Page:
Catholic convert and apologist, England's leading authority on skiing, b. Madras, India, April 18, 1888; d. London, June 3, 1974. His father was Sir Harry Lunn, who was a Methodist missionary in India, later worked for the Thomas Cook travel agency, and in 1906 formed a successful tour business of his own. His mother was an Irish Protestant devoted to Sinn Fein and Irish independence. In 1908 Lunn founded the Alpine Ski Club and from 1919 was editor of the British Ski Year Book. He introduced the modern slalom course in Muerren, Switzerland, in 1922, thus creating the modern Alpine slalom race. For 15 years (1924–39) he was a member of the executive committee of the Féderation Internationale de Ski (FIS) and later (1946–49) was chairman of the International Downhill Ski Racing Committee.
In The Swiss and Their Mountains, (1963) Lunn credited a particular experience of an Alpine sunset with awakening in him a sense of the spiritual and the supernatural. Lunn's formal education took place at Harrow and at Balliol College, Oxford. He wrote of his conversion in Now I See (London 1934). His defense of Catholicism usually involved collaboration with a friend, such as Ronald knox, or with friendly foes, such as the Anglican Garith Lean, or the philosopher C. E. M. Joad, or the scientist J. B. S. Haldane. Lunn's books often took the form of debates. In addition to Difficulties (1932, with Ronald Knox), there should be mentioned his Science and the Supernatural (1935, with J. B. S. Haldane), and Christian Counterattack (1969, with Garith Lean). His reputation as a conservative made him especially useful in World War II, when he traveled extensively in Spain, Portugal, Latin America, and the United States as a spokesman for Britain and the defense of Christian civilization against Nazism.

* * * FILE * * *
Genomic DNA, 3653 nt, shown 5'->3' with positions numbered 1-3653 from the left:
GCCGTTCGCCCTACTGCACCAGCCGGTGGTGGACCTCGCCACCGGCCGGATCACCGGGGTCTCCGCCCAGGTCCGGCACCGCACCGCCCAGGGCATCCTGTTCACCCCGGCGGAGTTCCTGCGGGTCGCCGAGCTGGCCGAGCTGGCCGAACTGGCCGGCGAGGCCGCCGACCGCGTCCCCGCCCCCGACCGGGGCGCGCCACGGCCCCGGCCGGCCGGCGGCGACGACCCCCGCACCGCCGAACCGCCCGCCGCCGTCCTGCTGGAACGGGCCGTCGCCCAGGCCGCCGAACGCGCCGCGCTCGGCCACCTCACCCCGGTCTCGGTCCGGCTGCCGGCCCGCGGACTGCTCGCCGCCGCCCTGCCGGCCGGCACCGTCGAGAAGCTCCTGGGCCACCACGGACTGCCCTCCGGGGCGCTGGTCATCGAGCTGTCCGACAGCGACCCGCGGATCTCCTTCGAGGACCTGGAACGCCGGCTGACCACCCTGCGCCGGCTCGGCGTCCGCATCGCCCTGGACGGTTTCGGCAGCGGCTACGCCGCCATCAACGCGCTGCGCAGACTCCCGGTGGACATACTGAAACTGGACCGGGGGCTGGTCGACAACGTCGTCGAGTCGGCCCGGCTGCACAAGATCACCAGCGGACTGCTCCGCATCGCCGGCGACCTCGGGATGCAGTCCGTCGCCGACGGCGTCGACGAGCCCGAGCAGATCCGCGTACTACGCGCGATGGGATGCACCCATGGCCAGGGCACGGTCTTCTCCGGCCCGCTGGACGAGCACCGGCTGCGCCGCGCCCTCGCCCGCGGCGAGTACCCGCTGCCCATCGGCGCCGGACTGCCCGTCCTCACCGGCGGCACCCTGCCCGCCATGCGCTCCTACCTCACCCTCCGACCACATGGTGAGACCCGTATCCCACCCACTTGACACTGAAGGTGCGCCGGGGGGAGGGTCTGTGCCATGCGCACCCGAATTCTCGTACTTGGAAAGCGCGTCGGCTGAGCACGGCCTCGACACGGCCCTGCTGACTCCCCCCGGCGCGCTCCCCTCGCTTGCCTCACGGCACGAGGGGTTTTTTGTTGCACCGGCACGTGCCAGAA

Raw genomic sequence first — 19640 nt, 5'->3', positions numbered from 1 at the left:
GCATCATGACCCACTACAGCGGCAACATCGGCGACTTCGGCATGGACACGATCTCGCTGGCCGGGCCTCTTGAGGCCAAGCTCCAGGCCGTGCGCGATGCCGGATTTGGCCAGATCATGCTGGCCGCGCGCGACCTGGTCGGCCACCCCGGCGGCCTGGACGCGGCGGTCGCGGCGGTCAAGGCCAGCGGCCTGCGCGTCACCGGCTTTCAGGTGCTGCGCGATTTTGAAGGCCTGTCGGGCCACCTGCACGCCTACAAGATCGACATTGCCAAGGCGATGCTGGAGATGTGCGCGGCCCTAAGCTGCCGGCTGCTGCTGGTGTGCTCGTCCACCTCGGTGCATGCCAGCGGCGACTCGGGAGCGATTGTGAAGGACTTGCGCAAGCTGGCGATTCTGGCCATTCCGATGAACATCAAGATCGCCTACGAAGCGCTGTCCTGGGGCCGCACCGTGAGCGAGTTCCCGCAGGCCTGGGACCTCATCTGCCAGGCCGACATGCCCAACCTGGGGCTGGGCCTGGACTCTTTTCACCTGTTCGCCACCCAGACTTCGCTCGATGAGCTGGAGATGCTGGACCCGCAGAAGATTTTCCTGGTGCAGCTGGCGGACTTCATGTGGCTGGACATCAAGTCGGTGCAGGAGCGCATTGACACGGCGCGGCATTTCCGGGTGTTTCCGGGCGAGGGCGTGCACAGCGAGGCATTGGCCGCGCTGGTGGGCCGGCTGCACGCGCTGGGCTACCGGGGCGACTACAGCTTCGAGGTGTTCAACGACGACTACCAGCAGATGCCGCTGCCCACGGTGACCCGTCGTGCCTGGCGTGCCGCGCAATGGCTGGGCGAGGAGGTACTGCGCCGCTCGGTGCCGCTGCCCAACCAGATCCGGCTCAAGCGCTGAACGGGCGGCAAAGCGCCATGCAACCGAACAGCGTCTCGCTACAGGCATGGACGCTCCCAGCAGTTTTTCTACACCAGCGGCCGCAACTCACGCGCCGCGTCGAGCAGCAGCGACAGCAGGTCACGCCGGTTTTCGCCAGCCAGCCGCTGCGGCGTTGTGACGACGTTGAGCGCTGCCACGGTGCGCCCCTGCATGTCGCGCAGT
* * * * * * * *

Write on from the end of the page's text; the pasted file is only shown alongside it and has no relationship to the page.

While refusing to become an alarmist after vatican council ii, he was annoyed by some secularist trends, and especially was saddened by events in the United States. He spoke and continued writing against the new morality, e.g., in The New Morality, with G. Lean (rev. ed., London 1967), which he viewed as an accommodation of the Christian code to secularist sensibilities, a preoccupation with social problems, and a general revolt against authority. The real division, as he saw it, was not between liberals and conservatives, but between those who are and those who are not intimidated by dominant fashions of secularism. He refused to tone down differences between various Christian communions but was in favor of a militant ecumenism, in which all would band together to reverse the triumphant advance of secularism. He summed up his approach in an article in the Tablet dated the day before his death by citing Augustine: "Love men, slay errors."
Bibliography: a. lunn, Come What May (Boston 1941). Tablet 221 (1967) 90–91, 132–133; 224 (1970) 544; 227 (1973) 654; 228 (1974) 527.
[e. j. dillon]